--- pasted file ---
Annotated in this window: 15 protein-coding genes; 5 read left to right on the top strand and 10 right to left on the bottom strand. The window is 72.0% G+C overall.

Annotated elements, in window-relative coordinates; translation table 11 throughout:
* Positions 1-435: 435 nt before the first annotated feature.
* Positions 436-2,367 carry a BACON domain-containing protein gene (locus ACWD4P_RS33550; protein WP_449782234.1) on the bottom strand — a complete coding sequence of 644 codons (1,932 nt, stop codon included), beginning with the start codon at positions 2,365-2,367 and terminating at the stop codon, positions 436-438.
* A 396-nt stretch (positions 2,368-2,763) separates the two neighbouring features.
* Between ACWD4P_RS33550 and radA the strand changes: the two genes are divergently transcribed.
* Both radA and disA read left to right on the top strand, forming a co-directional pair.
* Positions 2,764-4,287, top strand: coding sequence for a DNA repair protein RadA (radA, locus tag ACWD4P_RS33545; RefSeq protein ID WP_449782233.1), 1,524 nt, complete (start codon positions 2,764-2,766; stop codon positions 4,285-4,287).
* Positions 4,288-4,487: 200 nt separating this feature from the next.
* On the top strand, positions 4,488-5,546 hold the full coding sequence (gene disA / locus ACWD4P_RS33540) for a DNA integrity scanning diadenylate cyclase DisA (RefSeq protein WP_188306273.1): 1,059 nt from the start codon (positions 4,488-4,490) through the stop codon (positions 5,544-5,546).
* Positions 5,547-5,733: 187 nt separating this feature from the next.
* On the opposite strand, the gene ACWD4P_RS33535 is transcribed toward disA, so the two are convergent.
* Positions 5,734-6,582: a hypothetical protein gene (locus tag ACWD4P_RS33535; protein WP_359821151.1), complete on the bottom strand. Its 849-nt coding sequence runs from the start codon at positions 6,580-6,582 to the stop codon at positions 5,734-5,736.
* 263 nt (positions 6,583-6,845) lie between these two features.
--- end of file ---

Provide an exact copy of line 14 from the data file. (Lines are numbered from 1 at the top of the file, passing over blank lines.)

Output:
* 263 nt (positions 6,583-6,845) lie between these two features.